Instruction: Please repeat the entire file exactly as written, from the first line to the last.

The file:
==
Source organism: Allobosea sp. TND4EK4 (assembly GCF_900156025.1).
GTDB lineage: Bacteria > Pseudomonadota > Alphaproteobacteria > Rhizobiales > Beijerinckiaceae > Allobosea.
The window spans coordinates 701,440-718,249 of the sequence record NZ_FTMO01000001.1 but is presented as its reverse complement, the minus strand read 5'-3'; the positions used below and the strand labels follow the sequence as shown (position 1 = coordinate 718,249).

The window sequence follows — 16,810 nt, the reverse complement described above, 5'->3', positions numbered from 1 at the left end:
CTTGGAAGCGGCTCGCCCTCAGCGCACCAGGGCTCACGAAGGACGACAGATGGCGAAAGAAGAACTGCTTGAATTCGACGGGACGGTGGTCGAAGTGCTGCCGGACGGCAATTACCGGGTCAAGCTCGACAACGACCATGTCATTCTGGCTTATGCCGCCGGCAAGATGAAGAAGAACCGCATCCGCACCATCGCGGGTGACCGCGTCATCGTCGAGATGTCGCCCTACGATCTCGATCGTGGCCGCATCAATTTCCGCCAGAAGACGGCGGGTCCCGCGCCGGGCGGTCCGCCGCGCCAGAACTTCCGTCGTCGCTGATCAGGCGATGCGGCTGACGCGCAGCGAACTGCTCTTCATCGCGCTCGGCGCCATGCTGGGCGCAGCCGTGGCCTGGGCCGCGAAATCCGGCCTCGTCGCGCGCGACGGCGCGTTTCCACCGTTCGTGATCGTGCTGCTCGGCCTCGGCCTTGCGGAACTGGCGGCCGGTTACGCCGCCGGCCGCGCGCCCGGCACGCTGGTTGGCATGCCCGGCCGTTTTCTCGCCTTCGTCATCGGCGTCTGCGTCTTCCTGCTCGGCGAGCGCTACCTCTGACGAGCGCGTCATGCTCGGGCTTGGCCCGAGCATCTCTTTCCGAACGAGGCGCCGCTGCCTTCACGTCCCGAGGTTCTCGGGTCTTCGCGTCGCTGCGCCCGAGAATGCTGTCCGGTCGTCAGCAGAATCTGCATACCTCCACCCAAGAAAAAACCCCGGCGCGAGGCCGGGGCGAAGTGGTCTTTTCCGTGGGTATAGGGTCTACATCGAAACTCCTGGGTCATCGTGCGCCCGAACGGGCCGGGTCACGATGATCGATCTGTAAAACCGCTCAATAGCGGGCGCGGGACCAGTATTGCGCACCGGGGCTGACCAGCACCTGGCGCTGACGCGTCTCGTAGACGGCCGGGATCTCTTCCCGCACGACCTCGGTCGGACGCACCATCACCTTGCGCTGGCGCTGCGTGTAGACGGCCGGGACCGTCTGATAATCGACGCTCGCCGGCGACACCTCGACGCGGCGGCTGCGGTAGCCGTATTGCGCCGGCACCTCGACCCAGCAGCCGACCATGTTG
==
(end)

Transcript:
Source organism: Allobosea sp. TND4EK4 (assembly GCF_900156025.1).
GTDB lineage: Bacteria > Pseudomonadota > Alphaproteobacteria > Rhizobiales > Beijerinckiaceae > Allobosea.
The window spans coordinates 701,440-718,249 of the sequence record NZ_FTMO01000001.1 but is presented as its reverse complement, the minus strand read 5'-3'; the positions used below and the strand labels follow the sequence as shown (position 1 = coordinate 718,249).

The window sequence follows — 16,810 nt, the reverse complement described above, 5'->3', positions numbered from 1 at the left end:
CTTGGAAGCGGCTCGCCCTCAGCGCACCAGGGCTCACGAAGGACGACAGATGGCGAAAGAAGAACTGCTTGAATTCGACGGGACGGTGGTCGAAGTGCTGCCGGACGGCAATTACCGGGTCAAGCTCGACAACGACCATGTCATTCTGGCTTATGCCGCCGGCAAGATGAAGAAGAACCGCATCCGCACCATCGCGGGTGACCGCGTCATCGTCGAGATGTCGCCCTACGATCTCGATCGTGGCCGCATCAATTTCCGCCAGAAGACGGCGGGTCCCGCGCCGGGCGGTCCGCCGCGCCAGAACTTCCGTCGTCGCTGATCAGGCGATGCGGCTGACGCGCAGCGAACTGCTCTTCATCGCGCTCGGCGCCATGCTGGGCGCAGCCGTGGCCTGGGCCGCGAAATCCGGCCTCGTCGCGCGCGACGGCGCGTTTCCACCGTTCGTGATCGTGCTGCTCGGCCTCGGCCTTGCGGAACTGGCGGCCGGTTACGCCGCCGGCCGCGCGCCCGGCACGCTGGTTGGCATGCCCGGCCGTTTTCTCGCCTTCGTCATCGGCGTCTGCGTCTTCCTGCTCGGCGAGCGCTACCTCTGACGAGCGCGTCATGCTCGGGCTTGGCCCGAGCATCTCTTTCCGAACGAGGCGCCGCTGCCTTCACGTCCCGAGGTTCTCGGGTCTTCGCGTCGCTGCGCCCGAGAATGCTGTCCGGTCGTCAGCAGAATCTGCATACCTCCACCCAAGAAAAAACCCCGGCGCGAGGCCGGGGCGAAGTGGTCTTTTCCGTGGGTATAGGGTCTACATCGAAACTCCTGGGTCATCGTGCGCCCGAACGGGCCGGGTCACGATGATCGATCTGTAAAACCGCTCAATAGCGGGCGCGGGACCAGTATTGCGCACCGGGGCTGACCAGCACCTGGCGCTGACGCGTCTCGTAGACGGCCGGGATCTCTTCCCGCACGACCTCGGTCGGACGCACCATCACCTTGCGCTGGCGCTGCGTGTAGACGGCCGGGACCGTCTGATAATCGACGCTCGCCGGCGACACCTCGACGCGGCGGCTGCGGTAGCCGTATTGCGCCGGCACCTCGACCCAGCAGCCGACCATGTTG